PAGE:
Honors Student to Present at 14th Annual Globalization, Diversity, and Education Conference

Portrait of Nam NguyenNam Nguyen will present their abstract “How Studying Abroad Influences Cross-Cultural Communication Skills in Terms of Adaptability and Sensitivity?” at the 14th Annual Globalization, Diversity, and Education Conference in Airway Heights, WA, hosted by College of Education at Washington State University. The theme for the conference this year is Power and Cultural Politics in Antiracist and Decolonial Education and Educational Research: Intersectionality, Resistance, and Survival.

Abstract: Recent years, the number of American students studying abroad is consistently increasing. The Institute of International Education revealed that approximately 325,339 American students studied abroad during the academic year 2015-16. Studying abroad is useful for the American students in terms of enhancing their prospects in the global market. Moreover, these students are redefining American values and discrediting stereotypes. Studying abroad enables them to be a part of widespread global professional networks. They have the opportunity to learn about global issues further effectively. Studying abroad allows American students to understand different cultures and ability to learn new languages. These skills are essential to secure a job in any multinational enterprises in the current era of viral globalization. Cross-cultural communication skills are crucial in terms of developing global connections, expanding and diversifying trade relationships, upholding the values of openness and tolerance, and succeeding as employees and entrepreneurs in the future. However, many American students often struggle to develop such cross-cultural communication skills in terms of adaptability and sensitivity. The research mainly focuses on addressing these challenges using the Cross-Cultural Adaptability Inventory and the Intercultural Sensitivity Index. A primary research will be conducted based on Triangulation methodology (Quantitative + Qualitative) to address the research questions that focus on evaluating cross-cultural adaptability and sensitivity. A quantitative survey will be conducted on American students studying abroad to understand their perceptions on developing cross-cultural communication skills. Few professors of foreign universities will be interviewed to collect qualitative information on the challenges and probable solutions to enhance cross-cultural adaptability and sensitivity. The research is expected to: conclude that the American students studying abroad exhibit superior intercultural communication skills compared to the students who don’t study abroad and confirm that most of the American students often face difficulties to develop cross-cultural communication skills due to cultural differences.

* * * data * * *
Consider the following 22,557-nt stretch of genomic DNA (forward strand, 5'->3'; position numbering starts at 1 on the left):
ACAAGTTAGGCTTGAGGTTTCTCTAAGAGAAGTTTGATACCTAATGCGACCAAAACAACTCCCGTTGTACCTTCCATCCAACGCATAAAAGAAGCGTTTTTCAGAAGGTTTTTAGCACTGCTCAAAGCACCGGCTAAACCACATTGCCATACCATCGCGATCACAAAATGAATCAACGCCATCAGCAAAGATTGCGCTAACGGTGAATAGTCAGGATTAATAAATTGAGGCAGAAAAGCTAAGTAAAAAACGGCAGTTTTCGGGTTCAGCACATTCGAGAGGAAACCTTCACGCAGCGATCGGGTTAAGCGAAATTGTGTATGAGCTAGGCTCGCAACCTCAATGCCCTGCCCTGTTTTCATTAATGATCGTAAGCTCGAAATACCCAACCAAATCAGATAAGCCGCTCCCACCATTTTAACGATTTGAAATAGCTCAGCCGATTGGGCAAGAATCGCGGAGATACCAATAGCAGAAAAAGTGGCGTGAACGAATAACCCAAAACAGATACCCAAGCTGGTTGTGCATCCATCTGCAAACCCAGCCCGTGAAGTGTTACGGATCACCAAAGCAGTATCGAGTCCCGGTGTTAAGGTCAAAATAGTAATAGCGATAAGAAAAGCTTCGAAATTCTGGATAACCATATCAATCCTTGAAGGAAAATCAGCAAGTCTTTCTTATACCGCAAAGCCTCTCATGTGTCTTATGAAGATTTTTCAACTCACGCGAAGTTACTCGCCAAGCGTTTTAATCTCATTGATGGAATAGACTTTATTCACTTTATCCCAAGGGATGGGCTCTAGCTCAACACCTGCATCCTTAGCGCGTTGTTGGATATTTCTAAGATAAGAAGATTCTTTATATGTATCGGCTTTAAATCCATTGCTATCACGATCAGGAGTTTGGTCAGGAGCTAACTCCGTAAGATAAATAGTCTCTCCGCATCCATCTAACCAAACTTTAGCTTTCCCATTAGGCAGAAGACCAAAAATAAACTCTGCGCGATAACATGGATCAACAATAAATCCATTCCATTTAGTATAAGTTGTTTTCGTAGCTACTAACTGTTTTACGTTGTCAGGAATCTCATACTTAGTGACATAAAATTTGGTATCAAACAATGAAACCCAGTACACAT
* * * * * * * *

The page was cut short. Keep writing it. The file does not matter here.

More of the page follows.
For more information, visit the Globalization, Diversity, and Education Conference website